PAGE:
With the right toy, a kid can be entertained for hours. (Well, at least for a few minutes.) Mechanical toys are some of the best toys for children because they can teach them about cause and effect--they turn a crank, for example, and a clown pops up out of a box. Creating an effective design for a mechanical toy is easier if you consider ways to approach the task.
Consider the four types of motion: linear, oscillating, rotary and reciprocating. In most mechanical toys, mechanical energy is transferred from one type of motion to another. For instance, you might use turning a knob (rotary motion) to engage a lever (oscillating motion). Ideally, you want to convert energy through these motion types in such a way that the toy has a lot of results, or movement, with very little effort.
Make sure your design will not result in injuries. Although safety might seem like an incredibly basic consideration, ways that little fingers can get stuck in mechanisms or otherwise hurt can be overlooked. Make sure all parts intersect tightly where applicable, that any spaces that are necessary are of a proportion that makes entrapment unlikely, and cover any sections that might snap or cause shock, such as spring-mounted hinges or electrical motors.
Decide what your target age will be for the toy. For example, if you are making a toy for a toddler, any handles or knobs should be quite chunky so the toddler's little hands can grasp them more easily. If the toy is for an older child, you can make handles or knobs smaller because older children have motor skills that are more developed.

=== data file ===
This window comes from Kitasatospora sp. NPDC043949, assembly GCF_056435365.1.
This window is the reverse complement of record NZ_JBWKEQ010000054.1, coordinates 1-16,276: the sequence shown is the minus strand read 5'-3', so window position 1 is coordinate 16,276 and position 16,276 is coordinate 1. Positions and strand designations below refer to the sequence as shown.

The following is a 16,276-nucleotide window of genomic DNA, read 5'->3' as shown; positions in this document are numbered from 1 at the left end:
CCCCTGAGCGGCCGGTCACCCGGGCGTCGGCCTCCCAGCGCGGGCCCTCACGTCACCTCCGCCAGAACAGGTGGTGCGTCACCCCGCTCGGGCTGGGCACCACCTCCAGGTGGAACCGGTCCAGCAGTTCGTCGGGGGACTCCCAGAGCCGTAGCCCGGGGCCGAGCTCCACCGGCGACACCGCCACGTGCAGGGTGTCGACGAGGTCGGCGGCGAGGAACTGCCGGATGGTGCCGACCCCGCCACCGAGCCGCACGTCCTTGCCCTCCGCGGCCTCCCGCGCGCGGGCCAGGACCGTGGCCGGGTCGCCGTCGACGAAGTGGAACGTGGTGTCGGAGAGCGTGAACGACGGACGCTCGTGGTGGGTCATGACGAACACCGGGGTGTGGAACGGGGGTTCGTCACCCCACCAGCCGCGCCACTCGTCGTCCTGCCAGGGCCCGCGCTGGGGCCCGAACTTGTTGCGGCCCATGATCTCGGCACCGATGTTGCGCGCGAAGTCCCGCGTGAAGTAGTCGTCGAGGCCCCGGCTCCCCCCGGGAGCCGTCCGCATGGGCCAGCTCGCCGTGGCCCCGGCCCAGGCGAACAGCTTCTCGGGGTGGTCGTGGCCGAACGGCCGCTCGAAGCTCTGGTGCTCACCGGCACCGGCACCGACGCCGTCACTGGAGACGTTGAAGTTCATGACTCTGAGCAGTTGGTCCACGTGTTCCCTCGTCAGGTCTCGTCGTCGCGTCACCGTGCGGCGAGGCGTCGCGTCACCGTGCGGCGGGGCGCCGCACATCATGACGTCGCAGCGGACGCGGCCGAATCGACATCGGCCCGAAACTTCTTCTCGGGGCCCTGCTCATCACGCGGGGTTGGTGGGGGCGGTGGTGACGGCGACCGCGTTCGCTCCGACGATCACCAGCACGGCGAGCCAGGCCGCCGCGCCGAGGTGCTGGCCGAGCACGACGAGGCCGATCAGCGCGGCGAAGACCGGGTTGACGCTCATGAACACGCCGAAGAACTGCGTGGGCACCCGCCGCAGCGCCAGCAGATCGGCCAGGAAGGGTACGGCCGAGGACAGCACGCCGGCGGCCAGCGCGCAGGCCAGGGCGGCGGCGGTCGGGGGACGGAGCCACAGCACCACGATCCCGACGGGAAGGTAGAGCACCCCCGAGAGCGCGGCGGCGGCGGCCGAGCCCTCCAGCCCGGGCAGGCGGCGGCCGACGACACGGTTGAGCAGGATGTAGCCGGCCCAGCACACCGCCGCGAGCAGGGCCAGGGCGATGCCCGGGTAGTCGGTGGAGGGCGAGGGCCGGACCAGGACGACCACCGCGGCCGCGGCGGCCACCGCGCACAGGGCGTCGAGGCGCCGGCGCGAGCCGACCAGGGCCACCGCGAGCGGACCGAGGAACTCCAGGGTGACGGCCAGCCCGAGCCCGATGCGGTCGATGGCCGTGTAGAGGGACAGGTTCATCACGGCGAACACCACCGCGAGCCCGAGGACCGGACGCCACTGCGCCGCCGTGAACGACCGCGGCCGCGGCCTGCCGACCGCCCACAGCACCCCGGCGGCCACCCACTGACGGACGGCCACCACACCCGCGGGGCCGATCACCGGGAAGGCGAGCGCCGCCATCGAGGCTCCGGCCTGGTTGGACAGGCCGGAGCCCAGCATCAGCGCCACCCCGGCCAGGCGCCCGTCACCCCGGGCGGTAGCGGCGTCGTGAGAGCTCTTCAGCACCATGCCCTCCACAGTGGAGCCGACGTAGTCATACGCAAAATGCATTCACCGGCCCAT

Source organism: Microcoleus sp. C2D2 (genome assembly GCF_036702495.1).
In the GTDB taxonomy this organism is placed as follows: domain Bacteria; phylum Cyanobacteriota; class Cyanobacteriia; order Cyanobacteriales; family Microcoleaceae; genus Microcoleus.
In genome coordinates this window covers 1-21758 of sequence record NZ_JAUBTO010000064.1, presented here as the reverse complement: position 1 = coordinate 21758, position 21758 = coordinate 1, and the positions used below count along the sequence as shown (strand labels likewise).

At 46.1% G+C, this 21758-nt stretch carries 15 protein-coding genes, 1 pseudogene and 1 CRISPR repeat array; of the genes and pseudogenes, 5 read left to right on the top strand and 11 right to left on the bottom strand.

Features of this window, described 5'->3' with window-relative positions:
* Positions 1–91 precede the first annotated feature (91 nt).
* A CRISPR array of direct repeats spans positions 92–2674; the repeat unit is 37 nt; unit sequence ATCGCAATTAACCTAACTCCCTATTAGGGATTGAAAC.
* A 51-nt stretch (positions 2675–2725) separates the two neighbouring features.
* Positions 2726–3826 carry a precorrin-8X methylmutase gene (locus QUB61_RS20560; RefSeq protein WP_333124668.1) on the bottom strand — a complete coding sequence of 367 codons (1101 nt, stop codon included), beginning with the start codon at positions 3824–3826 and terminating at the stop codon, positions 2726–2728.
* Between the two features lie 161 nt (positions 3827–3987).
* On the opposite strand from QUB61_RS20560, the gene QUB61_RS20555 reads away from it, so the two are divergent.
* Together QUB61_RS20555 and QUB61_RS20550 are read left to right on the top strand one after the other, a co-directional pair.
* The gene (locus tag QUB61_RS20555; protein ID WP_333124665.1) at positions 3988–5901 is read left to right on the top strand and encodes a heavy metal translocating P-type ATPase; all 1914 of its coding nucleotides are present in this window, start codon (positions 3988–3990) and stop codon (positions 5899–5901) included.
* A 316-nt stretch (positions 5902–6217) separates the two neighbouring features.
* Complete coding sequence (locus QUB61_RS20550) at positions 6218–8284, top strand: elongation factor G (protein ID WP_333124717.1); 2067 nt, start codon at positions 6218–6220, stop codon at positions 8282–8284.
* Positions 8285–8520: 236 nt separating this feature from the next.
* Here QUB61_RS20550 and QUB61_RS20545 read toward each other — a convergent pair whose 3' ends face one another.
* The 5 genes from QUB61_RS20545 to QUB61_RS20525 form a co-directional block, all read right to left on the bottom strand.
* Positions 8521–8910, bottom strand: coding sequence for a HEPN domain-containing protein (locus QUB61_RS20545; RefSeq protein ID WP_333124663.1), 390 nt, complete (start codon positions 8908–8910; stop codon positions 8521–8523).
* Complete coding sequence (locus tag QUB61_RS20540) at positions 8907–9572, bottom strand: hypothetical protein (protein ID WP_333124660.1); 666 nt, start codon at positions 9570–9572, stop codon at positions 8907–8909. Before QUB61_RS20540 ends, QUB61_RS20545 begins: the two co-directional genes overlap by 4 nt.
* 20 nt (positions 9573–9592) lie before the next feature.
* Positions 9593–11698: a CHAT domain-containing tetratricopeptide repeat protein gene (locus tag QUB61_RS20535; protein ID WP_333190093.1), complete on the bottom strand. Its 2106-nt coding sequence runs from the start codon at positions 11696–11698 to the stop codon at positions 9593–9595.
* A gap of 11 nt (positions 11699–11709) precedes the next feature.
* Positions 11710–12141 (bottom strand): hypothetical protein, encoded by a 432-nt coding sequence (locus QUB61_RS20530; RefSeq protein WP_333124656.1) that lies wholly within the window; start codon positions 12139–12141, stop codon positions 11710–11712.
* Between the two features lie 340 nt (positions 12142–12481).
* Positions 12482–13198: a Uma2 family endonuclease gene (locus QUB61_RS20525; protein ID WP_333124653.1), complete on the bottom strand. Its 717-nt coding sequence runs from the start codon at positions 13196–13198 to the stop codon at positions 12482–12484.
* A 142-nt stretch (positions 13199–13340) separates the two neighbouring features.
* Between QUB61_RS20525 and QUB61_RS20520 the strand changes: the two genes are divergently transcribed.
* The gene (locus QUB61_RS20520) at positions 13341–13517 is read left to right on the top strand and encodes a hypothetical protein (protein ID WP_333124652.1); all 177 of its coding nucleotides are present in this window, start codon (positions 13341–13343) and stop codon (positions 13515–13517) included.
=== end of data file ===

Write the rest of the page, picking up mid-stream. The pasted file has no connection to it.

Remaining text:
Make the toy out of something durable. Most mechanical toys are made out of wood or tin because these materials stand up to the abuse kids inevitably dish out. They can be manipulated easily with home items such as a whittling knife or a little bit of heat. Try not to make your design rely on "horseshoe nail" items such as tiny springs that would cause the entire toy function to fail if broken, and remember that smaller pieces wear out very quickly because of friction and stress.
Don't make the toy too large or heavy. If a child really likes a toy, he'll want to carry it around. You can lighten the toy by using wood and tin frames instead of solid wood and metal chunks. If possible, use simple assembly so it can be taken apart to fit in a bag or backpack.
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